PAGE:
2 KINGS 20:20 And the rest of the acts of Hezekiah, and all his might, and how he made a pool, and a conduit, and brought water into the city, are they not written in the book of the chronicles of the kings of Judah?2 Chronicles 32:2-4 And when Hezekiah saw that Sennacherib was come, and that he was purposed to fight against Jerusalem, He took counsel with his princes and his mighty men to stop the waters of the fountains which were without the city: and they did help him. So there was gathered much people together, who stopped all the fountains, and the brook that ran through the midst of the land, saying, Why should the kings of Assyria come, and find much water?2 Chronicles 32:30 This same Hezekiah also stopped the upper watercourse of Gihon, and brought it straight down to the west side of the city of David. And Hezekiah prospered in all his works.
.. the tunnel ... and this is the story [the thing - "dvar"] of the tunnel while ... the axes were against each other and while three cubits [were left] to cut? ...the voice of a man ... called to his fellow, for there was a through-passage ["Zedah"] in the rock, from the right ... and on the day of the tunnel [being finished] the hewers struck [literally "hit"] each man towards his fellow, ax against [literally: "on"] ax, and the water went from the source to the pool for two hundred and a thousand cubits. and one hundred (?) cubits was the height over the head of the stone hewers.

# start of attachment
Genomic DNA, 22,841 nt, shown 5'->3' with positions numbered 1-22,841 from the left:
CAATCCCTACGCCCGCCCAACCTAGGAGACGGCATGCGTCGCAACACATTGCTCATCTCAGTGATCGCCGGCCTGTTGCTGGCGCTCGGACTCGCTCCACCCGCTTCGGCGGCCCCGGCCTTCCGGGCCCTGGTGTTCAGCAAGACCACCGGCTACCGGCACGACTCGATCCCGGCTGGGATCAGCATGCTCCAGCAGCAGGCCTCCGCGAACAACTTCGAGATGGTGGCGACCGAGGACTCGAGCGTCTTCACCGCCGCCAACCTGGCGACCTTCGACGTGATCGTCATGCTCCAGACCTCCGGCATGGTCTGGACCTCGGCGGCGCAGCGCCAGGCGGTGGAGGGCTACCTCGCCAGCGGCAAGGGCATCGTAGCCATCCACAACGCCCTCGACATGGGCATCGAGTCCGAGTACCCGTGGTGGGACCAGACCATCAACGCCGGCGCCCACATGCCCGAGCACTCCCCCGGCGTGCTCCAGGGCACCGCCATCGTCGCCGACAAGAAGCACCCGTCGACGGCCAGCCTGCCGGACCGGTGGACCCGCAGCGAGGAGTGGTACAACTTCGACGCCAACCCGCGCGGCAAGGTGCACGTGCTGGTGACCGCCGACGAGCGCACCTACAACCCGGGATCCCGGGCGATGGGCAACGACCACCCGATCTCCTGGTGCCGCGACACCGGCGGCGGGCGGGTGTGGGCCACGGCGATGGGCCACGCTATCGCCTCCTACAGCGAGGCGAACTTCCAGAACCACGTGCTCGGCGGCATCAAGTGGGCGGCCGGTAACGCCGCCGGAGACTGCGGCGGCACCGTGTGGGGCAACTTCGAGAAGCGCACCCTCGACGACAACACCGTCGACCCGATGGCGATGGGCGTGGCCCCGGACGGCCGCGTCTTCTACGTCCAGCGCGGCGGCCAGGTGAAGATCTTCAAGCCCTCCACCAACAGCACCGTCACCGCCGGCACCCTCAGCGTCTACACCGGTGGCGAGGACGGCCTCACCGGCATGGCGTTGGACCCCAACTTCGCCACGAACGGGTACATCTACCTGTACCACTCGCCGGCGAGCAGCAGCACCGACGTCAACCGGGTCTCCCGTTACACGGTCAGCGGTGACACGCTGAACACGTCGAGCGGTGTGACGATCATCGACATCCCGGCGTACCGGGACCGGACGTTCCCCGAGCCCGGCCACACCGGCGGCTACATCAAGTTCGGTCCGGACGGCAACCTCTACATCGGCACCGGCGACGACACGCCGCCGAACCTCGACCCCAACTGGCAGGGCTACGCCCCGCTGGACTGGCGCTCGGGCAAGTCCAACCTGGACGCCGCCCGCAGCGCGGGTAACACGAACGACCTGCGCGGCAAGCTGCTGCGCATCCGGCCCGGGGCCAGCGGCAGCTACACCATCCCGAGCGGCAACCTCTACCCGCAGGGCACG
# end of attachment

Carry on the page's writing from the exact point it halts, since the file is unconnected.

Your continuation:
Following a meeting between mayor Lupolianski and Turkish ambassador to Israel, Mr. Namik Tan, it was agreed to look into the option of lending the tablet with Siloam inscription to the city of Jerusalem.
The 2,700-year-old tablet, which is now presented in the Archeology Museum in Istanbul, holds a great historical and cultural significance to the Jewish people. It contains testimonies from the days of the first temple and describes the construction of the tunnel by king Hezekiah. The tunnel was dug in order to maintain water supply to besieged Jerusalem. The tablet was discovered in 1880 by the British and taken by the Ottoman rulers when they left the region in 1917, after world War 1.
These days there have been indications that Turkey sees Lupolianski's request in a positive light. Therefore, the tablet might be returned to Jerusalem as a gesture of goodwill and as a sign of friendship between the 2
The municipality sees it as a great archeological and cultural achievement.
Throughout the years, attempts have been made in order to bring the tablet back to its natural environment -Jerusalem .However, back then these attempts did not succeed.
The mayor, on his part has, agreed to promote a plan to build a monument to commemorate the Turkish soldiers who died on Israeli land/here during World War one.
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